The night was going well. We went out at Broadbeach, had some excellent ginger beer in a fine establishment, caught up on the tea, took some selfies because we were looking fly. Little did we know we were in the path of a Bitcoin paper wallet scam.
Then, as we left and crossed the road to gawk at the moon over the beach, my friend bent down to pick up an item from the grass. And with that, she was nearly part of a crypto scam.
What she picked up was a piece of paper inside a plastic cover. It supposedly contained the password to an online wallet that held $16,000 worth of Bitcoin. It had a QR code on it that apparently gave access to said wallet. And it had a password to access the Bitcoin in the wallet.
With some delicious ginger beer on board, my friend held up her phone to scan the paper wallet.
Lucky for me I had been drinking non-alcoholic ginger beer. So, before my mate scanned anything, I took it from her and had a look at the paper wallet. Being a crypto journo has its uses, and I was immediately suss. As it turned out, it was indeed a scam.
The thing is, it was a good scam. This is because a Bitcoin paper wallet is definitely a thing, and if you do drop a real one, then you are at risk of someone else cleaning out your crypto.
What is a Bitcoin paper wallet?
A Bitcoin paper wallet is a physical piece of paper that holds the information you need to access your Bitcoin. This paper has two important things on it:
Public Key: This is like your username or public address. You give this to people when you want them to send you Bitcoin. It’s like giving your bank details when you want to get paid.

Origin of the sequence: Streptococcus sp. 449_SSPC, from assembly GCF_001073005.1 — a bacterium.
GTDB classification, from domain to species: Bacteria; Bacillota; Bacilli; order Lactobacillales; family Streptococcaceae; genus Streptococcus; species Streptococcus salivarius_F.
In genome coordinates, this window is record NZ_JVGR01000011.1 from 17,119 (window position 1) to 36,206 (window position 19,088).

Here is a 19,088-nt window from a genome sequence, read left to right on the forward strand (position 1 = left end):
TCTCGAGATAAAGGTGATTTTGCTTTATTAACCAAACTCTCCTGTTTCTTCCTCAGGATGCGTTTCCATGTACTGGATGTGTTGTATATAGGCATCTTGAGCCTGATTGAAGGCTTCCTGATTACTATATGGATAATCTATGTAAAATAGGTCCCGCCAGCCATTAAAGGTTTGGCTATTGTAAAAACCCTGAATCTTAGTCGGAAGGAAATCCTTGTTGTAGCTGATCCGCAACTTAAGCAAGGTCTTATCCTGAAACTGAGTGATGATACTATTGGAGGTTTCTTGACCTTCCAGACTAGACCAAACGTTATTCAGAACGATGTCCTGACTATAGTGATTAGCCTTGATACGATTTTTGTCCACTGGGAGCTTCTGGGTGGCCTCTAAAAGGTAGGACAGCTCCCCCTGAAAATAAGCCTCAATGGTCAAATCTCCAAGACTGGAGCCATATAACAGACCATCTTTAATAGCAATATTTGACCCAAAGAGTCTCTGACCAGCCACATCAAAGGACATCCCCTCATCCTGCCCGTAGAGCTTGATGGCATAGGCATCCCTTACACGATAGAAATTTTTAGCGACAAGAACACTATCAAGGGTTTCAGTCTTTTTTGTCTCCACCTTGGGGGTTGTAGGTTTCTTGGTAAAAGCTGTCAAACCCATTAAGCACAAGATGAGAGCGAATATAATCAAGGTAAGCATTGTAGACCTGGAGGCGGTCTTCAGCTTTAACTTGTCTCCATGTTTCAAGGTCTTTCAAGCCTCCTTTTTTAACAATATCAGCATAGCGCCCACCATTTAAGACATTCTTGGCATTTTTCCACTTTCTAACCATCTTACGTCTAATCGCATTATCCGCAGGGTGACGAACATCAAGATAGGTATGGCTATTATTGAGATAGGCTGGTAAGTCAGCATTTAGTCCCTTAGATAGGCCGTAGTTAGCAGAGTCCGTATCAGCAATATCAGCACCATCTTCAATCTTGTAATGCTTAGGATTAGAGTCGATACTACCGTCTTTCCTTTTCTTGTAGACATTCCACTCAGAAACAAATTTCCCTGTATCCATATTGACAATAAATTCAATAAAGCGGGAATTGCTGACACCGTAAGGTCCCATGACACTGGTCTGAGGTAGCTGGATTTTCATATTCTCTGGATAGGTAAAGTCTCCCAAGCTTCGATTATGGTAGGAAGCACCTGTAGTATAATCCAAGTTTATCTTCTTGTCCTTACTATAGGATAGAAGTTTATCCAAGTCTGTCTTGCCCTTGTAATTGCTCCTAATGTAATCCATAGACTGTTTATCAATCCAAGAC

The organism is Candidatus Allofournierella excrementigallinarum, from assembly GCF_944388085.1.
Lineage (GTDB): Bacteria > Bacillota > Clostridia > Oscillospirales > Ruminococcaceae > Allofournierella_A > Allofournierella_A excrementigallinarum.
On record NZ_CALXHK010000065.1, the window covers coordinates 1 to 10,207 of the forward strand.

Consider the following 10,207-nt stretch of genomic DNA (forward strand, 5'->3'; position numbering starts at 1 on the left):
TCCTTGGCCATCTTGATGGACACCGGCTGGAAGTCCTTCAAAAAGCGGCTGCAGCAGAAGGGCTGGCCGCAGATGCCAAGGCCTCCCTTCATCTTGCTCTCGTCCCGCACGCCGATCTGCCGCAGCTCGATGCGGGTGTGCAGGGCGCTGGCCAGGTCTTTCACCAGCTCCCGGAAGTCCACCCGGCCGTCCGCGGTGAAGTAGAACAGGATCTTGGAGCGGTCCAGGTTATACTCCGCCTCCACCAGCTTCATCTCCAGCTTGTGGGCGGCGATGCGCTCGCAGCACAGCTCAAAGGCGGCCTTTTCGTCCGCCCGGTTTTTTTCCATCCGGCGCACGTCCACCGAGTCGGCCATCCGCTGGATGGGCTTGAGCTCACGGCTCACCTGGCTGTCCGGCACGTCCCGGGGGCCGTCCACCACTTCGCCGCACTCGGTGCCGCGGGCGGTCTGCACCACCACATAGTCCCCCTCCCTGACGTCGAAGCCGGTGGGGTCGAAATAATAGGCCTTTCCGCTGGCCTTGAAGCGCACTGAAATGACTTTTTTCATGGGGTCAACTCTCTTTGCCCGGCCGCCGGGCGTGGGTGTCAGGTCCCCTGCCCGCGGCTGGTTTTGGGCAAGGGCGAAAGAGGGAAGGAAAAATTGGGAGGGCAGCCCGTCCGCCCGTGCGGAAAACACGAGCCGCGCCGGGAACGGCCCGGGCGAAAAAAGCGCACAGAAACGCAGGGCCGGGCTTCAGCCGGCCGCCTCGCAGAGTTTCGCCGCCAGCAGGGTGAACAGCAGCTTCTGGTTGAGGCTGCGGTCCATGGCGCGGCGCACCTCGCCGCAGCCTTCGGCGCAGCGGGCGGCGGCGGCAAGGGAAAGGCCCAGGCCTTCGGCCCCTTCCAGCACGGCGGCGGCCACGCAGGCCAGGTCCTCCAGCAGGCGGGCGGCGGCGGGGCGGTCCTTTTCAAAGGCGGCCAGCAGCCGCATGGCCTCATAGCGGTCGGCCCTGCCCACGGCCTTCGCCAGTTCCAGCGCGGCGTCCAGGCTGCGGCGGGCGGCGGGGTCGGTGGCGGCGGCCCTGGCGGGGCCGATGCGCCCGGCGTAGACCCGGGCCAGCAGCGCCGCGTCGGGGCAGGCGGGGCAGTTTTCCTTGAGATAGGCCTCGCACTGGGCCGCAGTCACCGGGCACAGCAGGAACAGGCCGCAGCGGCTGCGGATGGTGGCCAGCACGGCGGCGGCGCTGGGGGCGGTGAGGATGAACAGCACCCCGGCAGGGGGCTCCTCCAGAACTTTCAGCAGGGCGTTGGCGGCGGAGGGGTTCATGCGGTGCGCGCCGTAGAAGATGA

Private Key: This is a password that only you should know. You should never share it with anyone, as it’s the only way to open and access your Bitcoin. If someone else gets your private key, they can take your Bitcoin.
The idea is that once your Bitcoin is in your digital wallet, you write the password elsewhere or store it in your phone and destroy the original paper wallet.
Paper wallets are cheap and easy to create, but if you are dumb enough to drop it in a sink full of water, or lose it somewhere, then your crypto could be toast.
What if you drop it on a beach at the Gold Coast? Finder keepers, loser weepers. Unless you are being scammed.
How does the hustle work?
People have been scammed out of cash by falling for the paper “cryptocurrency wallets” they’ve found.
If the finder picks it up, thinking it might be worth something, and scans the code with their phone, they could see their digital wallet emptied.
While the person thinks they are about to access a digital wallet with $16,000 in it, the finder must pay a “withdrawal fee” to get the money transferred into their own crypto account, if they have one.
Once the withdrawal fee is paid and the person’s crypto wallet details provided, the person’s cryptocurrency is stolen from their crypto wallets.
So if you see one of these paper wallets on the ground, put it in the bin and get on with the rest of your day.